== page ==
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Roque. 'Tis strange, now, the labour some will undergo to encounter melancholy ! and truly, I left Don Octavian in poor plight to amend the spirits of those who wish him well. "What between love and loneliness, by living in “ the woods he is clean an altered man. I once was ena. “moured of a pin-maker's daughter of Segovia, and found “solitude did but increase my pain ;-so I e'en cured my"self on't, in three weeks, by keeping my mistress com“pany."

Flor. Was't in the wild part of the mountain, Roque, where late you saw Octavian ?

Roque. Good faith, in the very bosom here of the Sierra de Ronde. With a full heart and an empty bottle, I was trudging from Granada to Seville-to bring the sad news of my master, Count Virolet, your ladyship's brother, being taken by the Moors; when, in crossing the mountain here, among other game started by the way, I at last put up a man- -(Don Octavian, as your ladyship knows,) who sprung from a thicket, and flew from my sight like a wild duck.

Flor. Alas ! for pity, after twelve long months,
To meet him thus again ! now hear me, Roque-
I think thou art attached to all our house;
For I have heard my late lost father say,
Ere thou couldst lisp thy service had begun in't.

Roque. If my mother's word may pass, lady, I held my first birthday in't, up four pair of stairs, in the right hand garret that looks over the fishpond : and if ever I prove thankless for being born in the one, I would I might, that moment, be dragged through the other.

Flor. Thou didst first trudge an urchin to the field “ With my poor father: lately thou hast followed

brother Virolet. Though trained to arms, And a rough soldier, Roque, I think thou canst • Extend thy honest love of this our family “ E'en to a female of the stock.

" Roque, A soldier, lady, can extend his love to the fe. “male of any family. But you, Donna Floranthe, daugh

ter of my old master, and sister of my young one !-what “would not I give now to see you beset with a good roun! “ dozen of your enemies !-well, I am getting in years “but they should have a taste of old Roque's skill in the "cuagel, yet."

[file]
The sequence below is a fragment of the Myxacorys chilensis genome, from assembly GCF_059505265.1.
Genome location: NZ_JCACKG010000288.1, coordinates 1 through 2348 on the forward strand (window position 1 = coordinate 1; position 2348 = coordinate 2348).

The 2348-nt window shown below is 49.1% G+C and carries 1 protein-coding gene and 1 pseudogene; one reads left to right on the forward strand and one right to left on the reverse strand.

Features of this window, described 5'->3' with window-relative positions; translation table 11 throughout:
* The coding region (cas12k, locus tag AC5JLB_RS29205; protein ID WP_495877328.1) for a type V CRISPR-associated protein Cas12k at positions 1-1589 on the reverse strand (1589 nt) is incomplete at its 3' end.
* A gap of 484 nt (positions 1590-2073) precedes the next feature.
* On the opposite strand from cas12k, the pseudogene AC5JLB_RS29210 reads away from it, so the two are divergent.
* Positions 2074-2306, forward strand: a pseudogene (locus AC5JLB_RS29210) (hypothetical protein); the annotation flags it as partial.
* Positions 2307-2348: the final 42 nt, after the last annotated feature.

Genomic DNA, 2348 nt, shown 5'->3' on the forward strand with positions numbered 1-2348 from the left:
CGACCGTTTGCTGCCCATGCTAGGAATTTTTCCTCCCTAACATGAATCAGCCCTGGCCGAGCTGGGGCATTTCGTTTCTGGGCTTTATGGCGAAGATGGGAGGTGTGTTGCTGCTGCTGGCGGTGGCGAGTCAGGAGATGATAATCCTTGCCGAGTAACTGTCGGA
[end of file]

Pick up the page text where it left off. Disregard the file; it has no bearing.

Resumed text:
Flor. I do believe thee, Roque-therefore, good fellow, Tomorrow, when we seek this mountain's gloom,

Searching its caves, and tangled labyrinths, “ Where the wolf nightly howls against the moon, “ And lawless plunder, on his hungry watch, “ Lurks, meditating murder, then, good Roque," Should any ill befal,--and Heaven knows What


befal me ! Roque. What, Donna Floranthe, and I with you !-they must fight bard, lady, that would harm you. An' you

take the road to dying, madam, by your leave, I must go foremost.

Flor. I would not have it so, good Roque. Live thou, Whate'er betide, to tell my simple story; Lest slander blot a luckless maiden's fame, And no one left to clear her memory.

Roque. Truly, madam, I am the worst teller of a story of any in Spain. I can only say, that my old master, your father, bid you love Don Octavian; but as old gentlemen will sometimes change their minds, he, after a while, chargged you to love another, which ill suiting Don Octavian's humour, he fairly ran his rival through the body; fled in despair; and hadn't been heard of for a twelvemonth ; till I started him here in the woods : when coming to tell you

the news, I found my old master, rest his soul! at peace; you single; the wounded man recovered, and mar ried to a rich one-eyed widow of Salamanca.

Flor. 'Twill be a faithful history, old soldier.

Roque. I trust not, madam; for I shall then proceed to specify that you went forth in search of your lover, and died by the way; which I hope, saving your presence, will be one of the roundest lies that ever found passage through the mouth of a soldier.

Enter Lope Tocho, with a bottle and glass, R. Flor. Now, friend, hast thou prepared my chamber?

Tocho. 'Twould ha' done your heart good to see the warming pan slide between the white sheets; you will sleep in aired snow, signor. Would it please you take a whet before you creep betwixt 'em ? [ Offering the wine.

Flor. Not a drop, host; I will to rest; and, Roque, Get thee to bed. We must away at dawn, host.

Refresh thee, Roque--and so, good night, good fellow.

[Exit, R. Tocho. Do you not follow your master, to help him undress, friend?

Roque. That is my business, friend.

Tocho. By our lady, I never found a gentleman know his own business better, and do it worse! What may thy master be, friend ?

Roque. That is his business, friend;—but for me, I am a soldier, and have learned somewhat in the wars.

Tocho. Ay, marry—I would fain know what 'tis.

Roque. 'Tis, when I see a knave thrust his nose into the business of another, to tweak it very lustily.

[Pulls his nose. Tocho. Signor, I do reverence a soldier—but I never much cared to see him go through his maneuvres.